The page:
Complement is critical for the innate immunity against pathogens, but uncontrolled complement activation has been associated with many immuno-inflammatory conditions (Markiewski M M et al., 2008, J Cell Mol Med. 12: 2245-2254). All three complement activation pathways, the classical (CP), the lectin (LP) and the alternative (AP), converge at C3, which is cleaved by CP-, LP- and AP-generated C3 convertases to C3a and C3b. The anaphylatoxin C3a activates platelets, induces their aggregation and recruits leukocytes. C3b participates in the formation of C5 convertase, which cleaves C5 to C5a and C5b, the latter becoming part of the terminal C5b-9 complex (TCC) (Markiewski M M & Lambris J D, 2007, Am J Pathol. 171: 715-727). Elevated levels of C5a could signal through its receptors C5aR and C5L2, contributing to immune paralysis, multi-organ dysfunction, apoptosis, deterioration of the coagulation/fibrinolytic system and contractile dysfunction of the cardiomyocytes (Ward P A, 2004, Nat Rev Immunol. 4: 133-142). Researchers have described a biphasic activation of the complement cascade in response to sublethal E. coli in baboons, with maximum peak of complement activation products occurring during the second stage (de Boer J P, et al., 1993, Infect Immun. 61: 4293-4301; Taylor F B, Jr., et al., 2006, Adv Exp Med Biol. 586: 203-216). It has been suggested that early increase of complement activation during sepsis may relate to bacteria opsonization (de Boer et al., 1993, supra; Bengtsson A, et al., 1993, Circ Shock. 39: 83-88), thus being beneficial in the host defense response. In contrast, complement activation during the second, extravascular stage of sublethal sepsis via either CRP or mannose-binding lectin (MBL) (Stahl G L, et al., 2003, Am J Pathol. 162: 449-455) can amplify the injury caused initially by oxidative stress and/or histone release. Such amplification acts as a positive feedback leading to a subsequent round of inflammatory activity localized in the tissues rather than in the vasculature, which in turn leads to aberrant responses unique to each tissue or organ, and finally to death in many cases.

Known methods for treating sepsis include antibacterials, antibodies, small molecules and peptides, activated protein C (APC), supportive therapy with oxygen, intravenous fluids, and medications that increase blood pressure. These treatments focus on the initial intravascular stage of sepsis and can rescue patients from sepsis that could otherwise be lethal. However, currently available treatments have not addressed the second stage of sepsis involving an uncontrolled extravascular host recovery response, which can lead to MOF and death. Likewise, complement inhibition has been proposed as a possible therapeutic avenue for treatment of sepsis, but again focusing only on the first stage of the syndrome involving intravascular complement activation in response to pathogen invasion (e.g., Laudes, I. J., et al., 2002, Am. J. Pathol. 160: 1867-1875; Bhole, D & G. L. Stahl, 2003, Crit Care Med. 31: S97-S104; U.S. Patent Publication No. 2007/0274989).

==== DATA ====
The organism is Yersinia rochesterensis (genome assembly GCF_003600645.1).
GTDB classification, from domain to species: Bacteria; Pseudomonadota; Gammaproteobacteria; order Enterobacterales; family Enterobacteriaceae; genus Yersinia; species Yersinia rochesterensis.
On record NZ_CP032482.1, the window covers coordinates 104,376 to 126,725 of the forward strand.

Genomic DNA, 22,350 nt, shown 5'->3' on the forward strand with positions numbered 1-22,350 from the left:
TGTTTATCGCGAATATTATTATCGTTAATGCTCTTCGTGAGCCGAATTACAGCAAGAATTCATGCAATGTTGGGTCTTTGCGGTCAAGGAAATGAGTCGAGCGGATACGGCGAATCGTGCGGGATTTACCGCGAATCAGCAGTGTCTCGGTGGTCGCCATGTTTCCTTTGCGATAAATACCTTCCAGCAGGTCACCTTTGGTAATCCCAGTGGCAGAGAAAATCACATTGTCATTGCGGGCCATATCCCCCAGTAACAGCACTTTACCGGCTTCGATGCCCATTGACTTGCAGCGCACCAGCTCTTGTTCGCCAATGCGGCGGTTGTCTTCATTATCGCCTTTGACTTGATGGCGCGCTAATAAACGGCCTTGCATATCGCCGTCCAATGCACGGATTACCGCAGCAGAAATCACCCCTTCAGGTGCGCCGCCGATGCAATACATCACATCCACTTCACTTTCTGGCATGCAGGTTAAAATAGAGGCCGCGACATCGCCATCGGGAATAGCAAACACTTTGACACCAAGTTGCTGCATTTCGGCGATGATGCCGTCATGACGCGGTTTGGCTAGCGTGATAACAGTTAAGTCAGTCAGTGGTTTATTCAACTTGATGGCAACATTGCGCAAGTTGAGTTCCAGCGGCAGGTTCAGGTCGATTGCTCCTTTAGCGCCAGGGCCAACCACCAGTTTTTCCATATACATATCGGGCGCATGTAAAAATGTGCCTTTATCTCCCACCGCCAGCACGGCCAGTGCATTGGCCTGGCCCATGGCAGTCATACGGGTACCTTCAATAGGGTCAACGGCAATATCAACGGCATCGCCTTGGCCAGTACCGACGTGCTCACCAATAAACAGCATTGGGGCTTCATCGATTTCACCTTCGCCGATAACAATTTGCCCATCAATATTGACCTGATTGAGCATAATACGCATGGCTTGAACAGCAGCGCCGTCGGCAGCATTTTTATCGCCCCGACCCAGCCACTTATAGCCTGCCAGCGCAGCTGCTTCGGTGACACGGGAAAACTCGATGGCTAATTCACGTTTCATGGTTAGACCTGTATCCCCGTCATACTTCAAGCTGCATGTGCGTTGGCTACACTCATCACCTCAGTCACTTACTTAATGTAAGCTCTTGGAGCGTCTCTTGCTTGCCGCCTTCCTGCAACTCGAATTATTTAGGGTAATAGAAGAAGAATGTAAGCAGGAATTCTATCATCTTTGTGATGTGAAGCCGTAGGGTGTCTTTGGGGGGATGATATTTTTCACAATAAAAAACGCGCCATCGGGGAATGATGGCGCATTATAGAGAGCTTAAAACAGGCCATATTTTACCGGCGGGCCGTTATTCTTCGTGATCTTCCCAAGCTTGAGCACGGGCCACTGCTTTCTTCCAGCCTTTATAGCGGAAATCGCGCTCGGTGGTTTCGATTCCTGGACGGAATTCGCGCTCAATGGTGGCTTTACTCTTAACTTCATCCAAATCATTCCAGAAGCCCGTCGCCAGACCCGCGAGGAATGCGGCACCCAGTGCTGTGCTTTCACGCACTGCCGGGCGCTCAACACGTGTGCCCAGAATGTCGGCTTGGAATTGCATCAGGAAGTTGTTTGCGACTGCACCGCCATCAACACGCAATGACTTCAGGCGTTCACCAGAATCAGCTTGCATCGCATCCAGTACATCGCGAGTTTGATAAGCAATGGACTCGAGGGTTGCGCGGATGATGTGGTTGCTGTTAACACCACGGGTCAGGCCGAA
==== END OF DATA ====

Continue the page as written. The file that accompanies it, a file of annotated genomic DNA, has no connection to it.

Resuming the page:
As can be seen from the foregoing discussion, there is a need in the art to identify and develop new methods for the treatment of sepsis, particularly focusing on the extravascular stage oxidative stress-induced events following ischemia reperfusion and histone release. This invention addressed those needs.

SUMMARY OF THE INVENTION

One aspect of the invention features a method for treating sepsis in an individual, which comprises administering a therapeutically effective amount of a complement inhibitor to the individual, wherein the complement inhibitor reduces or prevents sepsis-related extravascular cell, tissue or organ injury in the individual. The complement inhibitor may impart additional benefits in the treatment of sepsis, as described herein. The complement inhibitor can comprise one or more of a C5a inhibitor, a C5aR inhibitor, a C3 inhibitor, a factor D inhibitor, a factor B inhibitor, a C4 inhibitor, a C1q inhibitor, or any combination thereof. In one embodiment, the complement inhibitor is a C3 inhibitor. In particular, the C3 inhibitor is Compstatin, a Compstatin analog, a Compstatin peptidomimetic, a Compstatin derivative, or any combination thereof. The Compstatin or Compstatin analog may comprise any of SEQ ID NO:1, SEQ ID NO.:2, SEQ ID NO:3 or SEQ ID NO:4. The treatment can be administered to any individual identified as needing or benefiting from such treatment, including humans or non-human animals.

In practicing the method, administration of the complement inhibitor can be initiated by, before or after the onset of the extravascular cell, tissue or organ injury in the individual. In one embodiment, administration of the complement inhibitor is initiated immediately upon indication of sepsis. In another embodiment, administration of the complement inhibitor is initiated after sepsis is diagnosed. In particular, administration of the complement inhibitor may be initiated upon observation of persistent or worsening organ failure despite adequate blood pressure. The complement inhibitor can be administered systemically, or it can be administered locally to a tissue or organ.